Simultaneity of similar symptoms among several persons

Affected individuals who have shared food or beverage at the at the same time

Exposure to handmade beverages in endemic areas

Absence of clinical signs of parasite entrance (Romaña or Chagoma signs)

Laboratory screening for Chagas disease in long lasting high fever, facial or lower limb edema, decay, myocarditis and other unspecific symptoms

Demonstration of motile Trypanosoma cruzi blood trypomastigotes in an acute outbreak in spite of being asymptomatic patients

Serological tests (specific IgM and IgG detection by ELISA) for the rapid screening of large groups of suspected infected individuals

Retrospective demonstration of concomitant symptoms in related individuals from a recent index chronic case of Chagas disease

Table 1: Diagnostic key points for oral transmitted Chagas disease [14].

After the acute phase of the disease, most patients enter in a clinically asymptomatic chronic phase (indeterminate phase). This phase generally carries an excellent prognosis with survivals rates similar to those of noninfected individuals.  For infected individuals, 20-30% will progress from the indeterminate to the symptomatic chronic phase. In this one, progression of cardiomyopathy leads to cardiac dilation and biventricular failure [12]. Other findings of advanced heart disease include left ventricular apical aneurysm, complex ventricular arrhythmias, sinus bradyarrhytmias, and intraventricular and atrioventricular conduction block. Right bundle-branch block, left anterior hemiblock and prolongation of the QRS complex precedes other manifestations of chronic cardiomyopathy. The most common cardiovascular cause of death is sudden death, progressive heart failure, and embolism to multiple organs [9]. Sudden death accounts for ∼60% of the mortality due to chronic ChD, whereas heart failure causes 25-30% of deaths, and stroke is responsible for 10% to 15%. The electrocardiogram provides prognostic information, infected patients <60 years old with normal ECG have long-term survival rates similar to seronegative Chagas patients [13].


The diagnosis of ChD for oral transmission can be made by direct methods like fresh and Giemsa-stained peripheral blood smears for review for trypomastigotes, inoculation of blood patient that were cultures in biphasic medium and inoculated intraperotoneally in mice, screen for immunoglobulin G (IgG) and immunoglobulin M (IgM) antibodies against T. cruzi by serological techniques like enzyme–linked immunoabsorbent assay (ELISA), indirect hemaglutination (IH), and Western blot (WB) test, and evaluation by a polymerase chain reaction (PCR) [14].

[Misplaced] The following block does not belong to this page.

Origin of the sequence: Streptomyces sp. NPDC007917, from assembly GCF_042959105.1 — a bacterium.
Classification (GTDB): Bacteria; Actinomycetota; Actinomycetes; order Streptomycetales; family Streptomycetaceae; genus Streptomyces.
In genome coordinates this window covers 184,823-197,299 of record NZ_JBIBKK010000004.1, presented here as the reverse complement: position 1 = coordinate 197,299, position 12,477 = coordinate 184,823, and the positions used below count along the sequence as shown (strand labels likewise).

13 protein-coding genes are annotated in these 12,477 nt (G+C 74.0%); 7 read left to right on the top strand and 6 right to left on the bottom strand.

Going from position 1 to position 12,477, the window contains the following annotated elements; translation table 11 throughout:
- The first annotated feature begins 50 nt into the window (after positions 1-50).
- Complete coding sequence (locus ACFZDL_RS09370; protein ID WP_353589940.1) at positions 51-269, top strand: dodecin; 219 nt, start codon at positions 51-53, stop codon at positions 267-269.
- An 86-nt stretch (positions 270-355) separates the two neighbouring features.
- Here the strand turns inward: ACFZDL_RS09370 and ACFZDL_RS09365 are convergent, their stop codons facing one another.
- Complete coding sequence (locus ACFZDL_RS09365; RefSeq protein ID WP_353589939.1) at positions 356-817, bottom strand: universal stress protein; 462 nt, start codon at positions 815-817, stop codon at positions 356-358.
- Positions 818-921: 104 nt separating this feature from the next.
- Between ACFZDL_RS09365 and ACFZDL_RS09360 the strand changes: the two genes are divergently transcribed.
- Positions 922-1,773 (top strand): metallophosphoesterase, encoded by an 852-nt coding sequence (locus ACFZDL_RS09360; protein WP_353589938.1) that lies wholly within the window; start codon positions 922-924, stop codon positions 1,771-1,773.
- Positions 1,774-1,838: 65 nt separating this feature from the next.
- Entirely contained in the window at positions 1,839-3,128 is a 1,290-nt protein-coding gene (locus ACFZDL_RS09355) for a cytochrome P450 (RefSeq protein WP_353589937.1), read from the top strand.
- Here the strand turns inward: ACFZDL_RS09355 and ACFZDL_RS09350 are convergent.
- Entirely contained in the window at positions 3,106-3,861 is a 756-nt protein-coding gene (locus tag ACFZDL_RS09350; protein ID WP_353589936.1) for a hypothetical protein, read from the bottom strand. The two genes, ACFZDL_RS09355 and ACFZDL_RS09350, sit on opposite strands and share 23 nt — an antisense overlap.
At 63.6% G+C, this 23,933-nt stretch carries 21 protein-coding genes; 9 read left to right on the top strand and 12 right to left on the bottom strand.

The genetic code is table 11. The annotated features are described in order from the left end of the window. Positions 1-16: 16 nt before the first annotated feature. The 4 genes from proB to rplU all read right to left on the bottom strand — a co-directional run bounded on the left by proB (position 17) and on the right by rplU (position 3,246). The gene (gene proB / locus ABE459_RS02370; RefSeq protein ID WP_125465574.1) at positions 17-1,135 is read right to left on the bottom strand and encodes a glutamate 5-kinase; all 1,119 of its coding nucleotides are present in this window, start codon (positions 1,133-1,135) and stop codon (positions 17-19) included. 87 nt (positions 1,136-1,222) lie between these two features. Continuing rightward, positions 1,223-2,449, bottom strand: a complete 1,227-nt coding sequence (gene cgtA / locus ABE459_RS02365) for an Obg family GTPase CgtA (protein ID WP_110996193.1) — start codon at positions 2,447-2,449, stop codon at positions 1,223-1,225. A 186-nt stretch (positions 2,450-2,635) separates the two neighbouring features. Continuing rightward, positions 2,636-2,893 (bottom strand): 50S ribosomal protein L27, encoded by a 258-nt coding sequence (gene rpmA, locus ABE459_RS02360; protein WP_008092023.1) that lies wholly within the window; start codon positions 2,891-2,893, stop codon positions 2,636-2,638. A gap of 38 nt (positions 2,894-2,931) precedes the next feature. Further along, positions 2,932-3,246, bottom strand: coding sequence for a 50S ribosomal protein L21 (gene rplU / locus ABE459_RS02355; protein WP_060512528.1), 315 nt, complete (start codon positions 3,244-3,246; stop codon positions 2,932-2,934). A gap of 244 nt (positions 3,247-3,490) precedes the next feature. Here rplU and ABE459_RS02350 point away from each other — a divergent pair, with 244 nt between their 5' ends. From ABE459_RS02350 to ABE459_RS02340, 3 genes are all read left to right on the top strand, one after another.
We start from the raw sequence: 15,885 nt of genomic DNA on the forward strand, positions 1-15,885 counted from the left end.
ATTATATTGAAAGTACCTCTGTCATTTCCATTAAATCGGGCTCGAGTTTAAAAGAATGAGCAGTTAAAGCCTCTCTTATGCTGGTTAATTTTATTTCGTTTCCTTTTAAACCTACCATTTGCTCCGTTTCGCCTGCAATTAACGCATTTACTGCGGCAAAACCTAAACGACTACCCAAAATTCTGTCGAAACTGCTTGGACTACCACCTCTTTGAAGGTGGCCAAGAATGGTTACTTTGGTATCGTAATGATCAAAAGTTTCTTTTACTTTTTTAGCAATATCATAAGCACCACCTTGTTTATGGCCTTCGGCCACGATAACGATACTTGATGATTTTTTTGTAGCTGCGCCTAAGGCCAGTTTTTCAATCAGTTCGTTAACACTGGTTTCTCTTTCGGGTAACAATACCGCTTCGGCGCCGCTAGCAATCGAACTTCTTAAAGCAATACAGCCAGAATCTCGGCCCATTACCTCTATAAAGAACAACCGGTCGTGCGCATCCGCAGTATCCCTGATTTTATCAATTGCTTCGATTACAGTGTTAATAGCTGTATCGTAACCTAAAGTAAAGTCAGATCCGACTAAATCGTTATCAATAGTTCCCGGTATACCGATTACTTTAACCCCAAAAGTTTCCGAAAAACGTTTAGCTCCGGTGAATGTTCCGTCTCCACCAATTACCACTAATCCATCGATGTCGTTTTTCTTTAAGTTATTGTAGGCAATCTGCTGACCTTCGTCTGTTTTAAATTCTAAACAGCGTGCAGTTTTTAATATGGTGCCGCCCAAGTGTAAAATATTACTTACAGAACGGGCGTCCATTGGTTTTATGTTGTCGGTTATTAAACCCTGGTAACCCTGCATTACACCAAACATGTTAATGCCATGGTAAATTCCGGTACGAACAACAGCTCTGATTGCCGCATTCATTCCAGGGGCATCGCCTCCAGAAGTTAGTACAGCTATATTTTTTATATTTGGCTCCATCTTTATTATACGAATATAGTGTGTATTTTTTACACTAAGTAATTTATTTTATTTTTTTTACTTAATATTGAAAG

Considering Chagas disease in the context of inflammatory diseases, biomarkers of heart muscle injury like troponin I has been evaluated. In chagasic individuals, the concentration of troponin I has been indentified; being a prognostic marker of myocardial damage degree and consequently risk of death. The brain natriuretic peptide (BNP), a neurohormone of specific cardiac origin has been associated with cardiac dysfunction with discordant results. A cutoff lower than 60pg/ml of serum BNP characterizes patients with low risk of severe cardiomyopathy. The assessment of systolic and diastolic functions, right atrial pressure with serum BNP levels helps to stratify the risk to develop of cardiovascular events [9].

Echocardiography is a useful tool to evaluate myocarditis in the acute phase of ChD. Segmental or global wall motion abnormalities in myocarditis can simulate myocardial infarction. Pericardial effusion can be observed in 40% to 50% of these cases. Increased sphericity and left ventricular volume can occur and loss of right ventricular function is a predictor of death in these patients [10]. Chronic Chagas cardiomyopathy constitutes a serious public health problem as it is a major cause of heart failure with a high mortality rate in chronic phase. The identification of this pathology conferred poor prognosis for patients with heart failure, regardless of clinical and echocardiographic data.  The study of right ventricular function in the follow up of patients with Chagas for oral transmission may be useful for risk stratification of Chagas cardiomyopathy. The myocardial performance index (tei index), allows analysis of systolic and diastolic function of the right ventricle (RV) and adds significant prognostic information. Another index used to evaluate RV systolic function is the tricuspid annular plane systolic excursion (TAPSE), providing more reliable information [7]. Changes in the RV morphological and functional characteristics are associated with significant left ventricular involvement and pulmonary hypertension, contributing to poor prognosis and acting as an independent determinant of reduced exercise capacity [15].